Ameya Patkar, 17, Class 12 student at PACE Junior College, Thane, has been studying for the Maharashtra Common Entrance Test (MH-CET) for medicine for two years. This test is based on the state’s Higher Secondary Certificate (HSC) board syllabus, which Patkar’s college also follows. On May 1, however, Patkar had to take the National Eligibility cum Entrance test (NEET) because of a last-minute Supreme Court order, which follows the Central Board of Secondary Education syllabus.
“I’m afraid the results won’t be good, because I didn’t have much time to prepare. I will have to take the exam again,” says Patkar, who has registered for the NEET Phase -2, scheduled on July 24.
Like Patkar, several medical aspirants from Maharashtra were left in lurch by the Supreme Court’s order on May 9, directing all states to follow the NEET for admission to medical colleges across the country. Following the order, the state’s CET was declared null and void for MBBS courses — for paramedical, pharmacy and other streams, CET scores will be accepted. MBBS and dentistry aspirants, however, are now required to take the NEET.
In a recent development, Chief Minister Devendra Fadnavis is set to meet the Prime Minister, urging him to postpone NEET till next year for the convenience of the state students and admit students on the basis of MH-CET scores this year. However, since the NEET Phase -1 has already taken place, it is unlikely that the exam will be pushed another year.
“It is impossible for the state board students to study for a national entrance exam with such short notice. I will have to now finish two years’ preparation in two months,” says Patkar.
Experts agree that the last-minute change can affect the students’ scores as well as their prospects of gaining admission into a good medical college.
“The NEET is tilted towards CBSE students, so state board students will have to find ways to catch up. With little time in hand, they should mainly focus on thorough revision of the NCERT (CBSE) syllabus, and getting a better idea on the question style from the NEET’s Phase 1,” says Pravin Singhare, director of Directorate of Medical Education, Maharashtra.
“In the national exam, with fierce competition, students stand a 15% chance of getting admission into a college of their choice. In state exams, this probability is 85%,” adds Shingare.
While the debate over the fairness of the order continues, here are some expert tips on how to give the exam your best shot, even if you are a student of the state board.
About 40% of the NEET exam is based on the Class 11 syllabus, so students should focus on revising the chemistry, physics and biology textbooks,” says Chandan Dixit, vice-president-marketing at Rao Academy, a coaching centre that prepares student for medical and engineering entrance tests.
Students should also practice NEET sample papers and time themselves as they do. “Time management is key,” says Aakash Choudhary, head of Aakash Institute, a coaching class for the medical entrance test. “In physics, concentrate on mechanics, as 55% of the paper is focused on the subject. Prepare in a way that you have enough time to revise the syllabus one more time.”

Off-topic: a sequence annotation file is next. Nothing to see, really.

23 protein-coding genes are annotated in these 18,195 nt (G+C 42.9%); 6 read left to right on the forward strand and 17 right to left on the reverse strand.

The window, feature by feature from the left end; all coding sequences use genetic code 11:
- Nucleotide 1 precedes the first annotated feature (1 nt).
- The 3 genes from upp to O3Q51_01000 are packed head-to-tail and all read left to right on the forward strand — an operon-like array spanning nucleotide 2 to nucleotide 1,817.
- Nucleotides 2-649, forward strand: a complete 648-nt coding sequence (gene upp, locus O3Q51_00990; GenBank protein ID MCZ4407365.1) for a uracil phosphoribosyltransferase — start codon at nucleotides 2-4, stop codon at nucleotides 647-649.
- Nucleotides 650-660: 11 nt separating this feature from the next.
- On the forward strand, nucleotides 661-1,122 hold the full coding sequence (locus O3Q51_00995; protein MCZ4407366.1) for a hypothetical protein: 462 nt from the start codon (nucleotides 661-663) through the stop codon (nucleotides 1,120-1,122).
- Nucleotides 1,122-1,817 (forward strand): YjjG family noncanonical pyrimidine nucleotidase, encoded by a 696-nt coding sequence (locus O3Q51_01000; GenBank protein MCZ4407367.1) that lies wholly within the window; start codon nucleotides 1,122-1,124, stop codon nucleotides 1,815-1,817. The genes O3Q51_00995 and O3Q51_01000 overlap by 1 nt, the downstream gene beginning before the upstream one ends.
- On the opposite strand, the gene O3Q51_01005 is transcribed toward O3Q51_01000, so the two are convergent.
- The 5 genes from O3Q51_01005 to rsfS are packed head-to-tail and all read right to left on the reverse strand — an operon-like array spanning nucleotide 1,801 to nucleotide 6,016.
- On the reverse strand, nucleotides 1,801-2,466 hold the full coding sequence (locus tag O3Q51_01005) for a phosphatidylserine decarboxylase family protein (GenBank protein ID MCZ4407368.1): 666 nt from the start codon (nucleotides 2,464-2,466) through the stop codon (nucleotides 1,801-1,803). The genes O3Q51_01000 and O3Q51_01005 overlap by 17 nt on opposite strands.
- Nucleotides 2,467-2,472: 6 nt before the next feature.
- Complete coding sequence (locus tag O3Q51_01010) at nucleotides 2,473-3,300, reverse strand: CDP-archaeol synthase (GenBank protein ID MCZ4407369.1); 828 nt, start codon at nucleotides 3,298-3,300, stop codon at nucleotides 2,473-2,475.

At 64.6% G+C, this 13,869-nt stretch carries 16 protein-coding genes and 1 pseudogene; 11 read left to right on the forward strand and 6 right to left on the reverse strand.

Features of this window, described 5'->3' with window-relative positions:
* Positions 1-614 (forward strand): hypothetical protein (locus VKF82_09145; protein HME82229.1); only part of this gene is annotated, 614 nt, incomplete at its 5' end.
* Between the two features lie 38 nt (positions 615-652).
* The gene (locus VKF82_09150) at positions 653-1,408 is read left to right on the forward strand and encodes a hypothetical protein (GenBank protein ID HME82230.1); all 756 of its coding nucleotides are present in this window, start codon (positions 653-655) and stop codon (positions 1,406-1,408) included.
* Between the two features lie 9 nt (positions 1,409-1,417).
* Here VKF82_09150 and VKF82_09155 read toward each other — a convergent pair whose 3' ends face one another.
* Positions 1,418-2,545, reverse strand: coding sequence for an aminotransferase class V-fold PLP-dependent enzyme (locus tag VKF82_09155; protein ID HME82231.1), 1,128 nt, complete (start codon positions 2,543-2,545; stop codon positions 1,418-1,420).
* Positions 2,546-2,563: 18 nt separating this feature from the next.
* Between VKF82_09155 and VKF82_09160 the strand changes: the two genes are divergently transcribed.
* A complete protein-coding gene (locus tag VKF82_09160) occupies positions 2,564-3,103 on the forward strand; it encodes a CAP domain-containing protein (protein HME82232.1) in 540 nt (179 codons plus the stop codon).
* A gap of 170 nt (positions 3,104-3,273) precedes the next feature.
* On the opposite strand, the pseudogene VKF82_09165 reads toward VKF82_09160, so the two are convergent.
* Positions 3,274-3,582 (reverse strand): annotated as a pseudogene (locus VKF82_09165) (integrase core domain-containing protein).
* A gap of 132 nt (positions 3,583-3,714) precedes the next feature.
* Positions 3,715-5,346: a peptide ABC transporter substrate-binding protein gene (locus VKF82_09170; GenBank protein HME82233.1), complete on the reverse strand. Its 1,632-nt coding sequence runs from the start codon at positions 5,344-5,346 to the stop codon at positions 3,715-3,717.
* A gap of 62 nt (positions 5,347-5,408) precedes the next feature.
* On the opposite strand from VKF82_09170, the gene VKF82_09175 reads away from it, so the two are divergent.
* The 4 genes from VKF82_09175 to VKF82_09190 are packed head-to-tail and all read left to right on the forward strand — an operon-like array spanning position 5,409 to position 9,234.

Turn your focus to multiple choice questions (MCQs) as they are easy to score in. Next, tackle descriptive questions, an area in which many students make mistakes. Praveen Tyagi, director of IITians PACE, a coaching centre for medical and engineering entrance exams, says, “Rote learning is not going to help form descriptive answers. Solid concepts will lead to more comprehensive answers.”
“Work hard at physics numericals of Class 11 and 12; they can fetch you high scores if your concepts are clear,” adds Dixit.
Students recommend solving mock papers and speaking with friends who are from the CBSE board. “I am taking notes from a friend who studies under the CBSE board. This helps me understand topics not covered by the HSC textbooks,” says Patkar of PACE Junior College.
“I have found that some questions, especially in biology, are regular fixtures in the NEET. I have been solving past NEET papers to prepare,” says Kushagra Pandey, 17, Class 12 CBSE student from Atomic Energy Central School, Chembur.
Plan a study schedule and stay organised to make the most of your time, say experts.
“Make a schedule according to your own capacity,” says Anuradha Prabhudesai, counselling psychologist at Disha Counseling Center, a career counselling agency. “There is a lot of online material available to help students, such as blogs from students who have taken the NEET earlier, past year’s papers and so on.”
Tyagi adds, “Take enough breaks so as to not succumb to the pressure. Rest so that your focus is maintained.”
The NEET is a national exam, and the competition is tough. “Students should have a Plan B ready,” says Prabhudesai. “Shortlist alternative courses such as options within paramedical fields or pharmacy, which are still open via the state CET.